Readers may recall that in the 2005 general election, the Liberal Democrat candidate in Staffordshire South died and the election in the seat was deferred. A friend asked me recently why, following the death of former Eurovision singer, Ronnie Carroll, who had been nominated as a candidate in the current election, the election in the seat was not called off until a later date. The answer is because Ronnie Carroll was not a candidate of a registered party. Under section 24 of the 2006 Electoral Administration Act, a returning officer must countermand notice of the poll if a candidate dies and that candidate is standing in the name of a registered political party. However, if the candidate is not standing under the name of a registered party (and there are more than two candidates contesting the seat), then the election proceeds as scheduled. (I was going to write ‘as normal’, but it is not normal to have a dead candidate on the ballot paper.) The 2006 Act does make provision for what happens should the deceased candidate win the election, namely a fresh election.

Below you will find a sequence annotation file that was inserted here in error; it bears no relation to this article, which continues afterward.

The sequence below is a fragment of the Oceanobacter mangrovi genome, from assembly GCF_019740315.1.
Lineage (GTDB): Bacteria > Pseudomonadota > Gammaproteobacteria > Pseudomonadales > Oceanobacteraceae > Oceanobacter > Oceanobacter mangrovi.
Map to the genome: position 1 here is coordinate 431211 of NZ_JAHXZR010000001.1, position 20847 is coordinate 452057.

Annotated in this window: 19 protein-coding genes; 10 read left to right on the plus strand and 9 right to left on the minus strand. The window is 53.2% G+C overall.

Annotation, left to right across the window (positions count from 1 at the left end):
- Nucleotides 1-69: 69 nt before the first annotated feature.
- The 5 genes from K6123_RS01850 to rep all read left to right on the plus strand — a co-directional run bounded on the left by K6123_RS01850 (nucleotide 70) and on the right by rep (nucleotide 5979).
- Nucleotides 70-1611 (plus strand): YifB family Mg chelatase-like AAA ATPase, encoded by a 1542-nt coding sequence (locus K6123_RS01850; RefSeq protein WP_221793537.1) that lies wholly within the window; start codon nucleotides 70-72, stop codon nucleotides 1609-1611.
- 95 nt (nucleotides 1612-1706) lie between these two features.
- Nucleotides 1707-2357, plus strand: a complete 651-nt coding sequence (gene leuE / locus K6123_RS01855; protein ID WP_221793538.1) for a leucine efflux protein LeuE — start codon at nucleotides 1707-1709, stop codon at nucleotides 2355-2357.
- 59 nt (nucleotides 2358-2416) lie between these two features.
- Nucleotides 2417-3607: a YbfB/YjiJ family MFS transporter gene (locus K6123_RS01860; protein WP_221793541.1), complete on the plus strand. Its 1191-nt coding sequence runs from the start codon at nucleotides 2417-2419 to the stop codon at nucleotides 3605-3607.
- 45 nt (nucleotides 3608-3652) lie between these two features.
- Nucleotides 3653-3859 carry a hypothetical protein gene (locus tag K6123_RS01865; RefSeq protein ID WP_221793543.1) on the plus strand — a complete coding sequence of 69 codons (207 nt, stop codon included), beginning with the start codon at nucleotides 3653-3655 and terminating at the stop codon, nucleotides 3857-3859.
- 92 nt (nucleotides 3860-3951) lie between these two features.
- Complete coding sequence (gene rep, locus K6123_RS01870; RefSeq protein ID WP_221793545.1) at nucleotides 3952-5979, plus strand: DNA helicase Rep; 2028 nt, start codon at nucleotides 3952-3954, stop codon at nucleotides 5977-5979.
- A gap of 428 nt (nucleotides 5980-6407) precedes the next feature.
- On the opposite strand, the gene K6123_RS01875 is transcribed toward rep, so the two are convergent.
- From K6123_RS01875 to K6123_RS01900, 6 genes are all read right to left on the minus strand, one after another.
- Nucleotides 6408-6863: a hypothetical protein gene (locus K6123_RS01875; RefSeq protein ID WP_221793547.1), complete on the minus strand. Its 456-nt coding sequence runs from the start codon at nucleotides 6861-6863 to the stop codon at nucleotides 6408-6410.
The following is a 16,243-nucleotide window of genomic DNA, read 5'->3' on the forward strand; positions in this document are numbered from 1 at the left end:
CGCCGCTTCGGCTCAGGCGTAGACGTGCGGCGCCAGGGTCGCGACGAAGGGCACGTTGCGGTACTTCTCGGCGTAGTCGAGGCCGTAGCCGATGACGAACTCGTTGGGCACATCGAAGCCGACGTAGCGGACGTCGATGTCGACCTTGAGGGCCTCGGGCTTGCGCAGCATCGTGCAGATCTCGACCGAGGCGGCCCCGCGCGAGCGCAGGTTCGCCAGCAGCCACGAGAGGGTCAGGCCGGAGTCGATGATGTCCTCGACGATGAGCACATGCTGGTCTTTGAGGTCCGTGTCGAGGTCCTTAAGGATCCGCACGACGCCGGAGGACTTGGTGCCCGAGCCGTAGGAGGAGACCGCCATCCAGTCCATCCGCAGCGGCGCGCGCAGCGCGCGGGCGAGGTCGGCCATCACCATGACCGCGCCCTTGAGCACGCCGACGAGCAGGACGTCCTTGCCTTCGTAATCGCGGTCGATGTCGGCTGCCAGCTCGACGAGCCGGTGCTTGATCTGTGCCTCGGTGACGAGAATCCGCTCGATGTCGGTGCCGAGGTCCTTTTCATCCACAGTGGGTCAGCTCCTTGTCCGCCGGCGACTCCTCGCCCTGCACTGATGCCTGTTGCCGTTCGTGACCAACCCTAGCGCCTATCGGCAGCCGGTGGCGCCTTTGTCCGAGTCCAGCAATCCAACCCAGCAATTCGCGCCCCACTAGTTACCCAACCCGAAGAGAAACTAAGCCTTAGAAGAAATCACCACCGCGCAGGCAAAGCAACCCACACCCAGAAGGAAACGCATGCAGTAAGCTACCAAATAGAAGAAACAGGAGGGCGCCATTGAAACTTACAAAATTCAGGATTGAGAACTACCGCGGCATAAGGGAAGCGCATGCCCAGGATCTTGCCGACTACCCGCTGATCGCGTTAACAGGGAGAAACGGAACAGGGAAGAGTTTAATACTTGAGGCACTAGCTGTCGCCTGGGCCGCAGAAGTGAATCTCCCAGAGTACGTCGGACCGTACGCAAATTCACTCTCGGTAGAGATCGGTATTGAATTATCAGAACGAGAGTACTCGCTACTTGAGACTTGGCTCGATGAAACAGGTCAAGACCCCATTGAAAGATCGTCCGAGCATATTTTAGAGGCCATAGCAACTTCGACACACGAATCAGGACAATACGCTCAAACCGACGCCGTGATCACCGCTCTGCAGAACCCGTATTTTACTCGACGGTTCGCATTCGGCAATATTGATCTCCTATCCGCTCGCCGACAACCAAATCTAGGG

The Act also makes provision for what happens if the Speaker seeking re-election dies during the election. However, it makes no separate provision for what happens if a candidate contesting the same constituency dies. In such a situation, the above rules apply. If it is a candidate of a registered party, then the election is delayed. However, it creates an interesting conundrum if the candidate dies on or shortly before the day of the general election, since the delay stipulated under the Act means that the Speaker may not be elected as an MP until after the new House of Commons has met for the purpose of electing a Speaker. One could end up with a new Speaker being elected by MPs, with the previous Speaker being returned as the Speaker seeking re-election. That would create an interesting situation….